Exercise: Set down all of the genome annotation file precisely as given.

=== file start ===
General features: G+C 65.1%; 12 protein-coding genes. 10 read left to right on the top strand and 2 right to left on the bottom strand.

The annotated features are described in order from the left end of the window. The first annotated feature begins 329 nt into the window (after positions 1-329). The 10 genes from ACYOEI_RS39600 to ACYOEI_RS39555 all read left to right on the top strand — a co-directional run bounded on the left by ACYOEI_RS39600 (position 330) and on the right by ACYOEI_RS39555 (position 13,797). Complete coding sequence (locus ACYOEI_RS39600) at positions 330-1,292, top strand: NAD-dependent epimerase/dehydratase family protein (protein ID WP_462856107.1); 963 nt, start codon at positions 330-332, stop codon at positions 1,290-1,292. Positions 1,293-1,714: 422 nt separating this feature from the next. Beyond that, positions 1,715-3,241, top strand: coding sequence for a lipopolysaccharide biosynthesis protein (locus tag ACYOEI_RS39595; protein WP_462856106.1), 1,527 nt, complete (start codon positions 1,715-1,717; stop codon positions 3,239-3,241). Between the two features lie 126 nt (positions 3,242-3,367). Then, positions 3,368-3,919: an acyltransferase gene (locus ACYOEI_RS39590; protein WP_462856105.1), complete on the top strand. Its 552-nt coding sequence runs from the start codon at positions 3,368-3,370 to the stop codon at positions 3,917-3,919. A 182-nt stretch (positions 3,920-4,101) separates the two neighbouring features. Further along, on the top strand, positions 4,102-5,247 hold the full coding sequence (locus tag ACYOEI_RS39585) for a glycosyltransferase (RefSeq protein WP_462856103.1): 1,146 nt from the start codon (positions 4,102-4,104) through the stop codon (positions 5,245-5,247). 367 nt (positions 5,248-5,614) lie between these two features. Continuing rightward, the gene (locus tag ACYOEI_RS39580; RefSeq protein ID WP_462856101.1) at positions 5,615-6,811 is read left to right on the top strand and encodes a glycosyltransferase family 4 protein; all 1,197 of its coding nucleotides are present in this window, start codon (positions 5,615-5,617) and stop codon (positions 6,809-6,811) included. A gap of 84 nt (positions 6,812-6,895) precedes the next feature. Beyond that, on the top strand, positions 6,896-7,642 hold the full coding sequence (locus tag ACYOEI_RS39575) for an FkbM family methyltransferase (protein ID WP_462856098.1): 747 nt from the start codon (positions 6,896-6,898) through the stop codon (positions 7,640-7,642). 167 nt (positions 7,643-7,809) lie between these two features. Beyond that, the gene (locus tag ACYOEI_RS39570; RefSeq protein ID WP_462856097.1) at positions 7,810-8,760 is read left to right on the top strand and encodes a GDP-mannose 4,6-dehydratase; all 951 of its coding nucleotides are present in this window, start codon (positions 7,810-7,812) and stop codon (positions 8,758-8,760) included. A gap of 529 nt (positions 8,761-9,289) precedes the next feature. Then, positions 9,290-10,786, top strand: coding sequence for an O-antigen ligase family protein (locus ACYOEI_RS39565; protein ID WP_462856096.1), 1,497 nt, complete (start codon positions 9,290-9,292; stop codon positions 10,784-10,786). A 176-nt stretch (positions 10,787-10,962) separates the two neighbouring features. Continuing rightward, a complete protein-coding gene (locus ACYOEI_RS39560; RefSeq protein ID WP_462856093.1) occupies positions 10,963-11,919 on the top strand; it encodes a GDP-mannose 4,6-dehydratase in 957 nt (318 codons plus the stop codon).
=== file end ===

General features: G+C 65.1%; 12 protein-coding genes. 10 read left to right on the top strand and 2 right to left on the bottom strand.

The annotated features are described in order from the left end of the window. The first annotated feature begins 329 nt into the window (after positions 1-329). The 10 genes from ACYOEI_RS39600 to ACYOEI_RS39555 all read left to right on the top strand — a co-directional run bounded on the left by ACYOEI_RS39600 (position 330) and on the right by ACYOEI_RS39555 (position 13,797). Complete coding sequence (locus ACYOEI_RS39600) at positions 330-1,292, top strand: NAD-dependent epimerase/dehydratase family protein (protein ID WP_462856107.1); 963 nt, start codon at positions 330-332, stop codon at positions 1,290-1,292. Positions 1,293-1,714: 422 nt separating this feature from the next. Beyond that, positions 1,715-3,241, top strand: coding sequence for a lipopolysaccharide biosynthesis protein (locus tag ACYOEI_RS39595; protein WP_462856106.1), 1,527 nt, complete (start codon positions 1,715-1,717; stop codon positions 3,239-3,241). Between the two features lie 126 nt (positions 3,242-3,367). Then, positions 3,368-3,919: an acyltransferase gene (locus ACYOEI_RS39590; protein WP_462856105.1), complete on the top strand. Its 552-nt coding sequence runs from the start codon at positions 3,368-3,370 to the stop codon at positions 3,917-3,919. A 182-nt stretch (positions 3,920-4,101) separates the two neighbouring features. Further along, on the top strand, positions 4,102-5,247 hold the full coding sequence (locus tag ACYOEI_RS39585) for a glycosyltransferase (RefSeq protein WP_462856103.1): 1,146 nt from the start codon (positions 4,102-4,104) through the stop codon (positions 5,245-5,247). 367 nt (positions 5,248-5,614) lie between these two features. Continuing rightward, the gene (locus tag ACYOEI_RS39580; RefSeq protein ID WP_462856101.1) at positions 5,615-6,811 is read left to right on the top strand and encodes a glycosyltransferase family 4 protein; all 1,197 of its coding nucleotides are present in this window, start codon (positions 5,615-5,617) and stop codon (positions 6,809-6,811) included. A gap of 84 nt (positions 6,812-6,895) precedes the next feature. Beyond that, on the top strand, positions 6,896-7,642 hold the full coding sequence (locus tag ACYOEI_RS39575) for an FkbM family methyltransferase (protein ID WP_462856098.1): 747 nt from the start codon (positions 6,896-6,898) through the stop codon (positions 7,640-7,642). 167 nt (positions 7,643-7,809) lie between these two features. Beyond that, the gene (locus tag ACYOEI_RS39570; RefSeq protein ID WP_462856097.1) at positions 7,810-8,760 is read left to right on the top strand and encodes a GDP-mannose 4,6-dehydratase; all 951 of its coding nucleotides are present in this window, start codon (positions 7,810-7,812) and stop codon (positions 8,758-8,760) included. A gap of 529 nt (positions 8,761-9,289) precedes the next feature. Then, positions 9,290-10,786, top strand: coding sequence for an O-antigen ligase family protein (locus ACYOEI_RS39565; protein ID WP_462856096.1), 1,497 nt, complete (start codon positions 9,290-9,292; stop codon positions 10,784-10,786). A 176-nt stretch (positions 10,787-10,962) separates the two neighbouring features. Continuing rightward, a complete protein-coding gene (locus ACYOEI_RS39560; RefSeq protein ID WP_462856093.1) occupies positions 10,963-11,919 on the top strand; it encodes a GDP-mannose 4,6-dehydratase in 957 nt (318 codons plus the stop codon).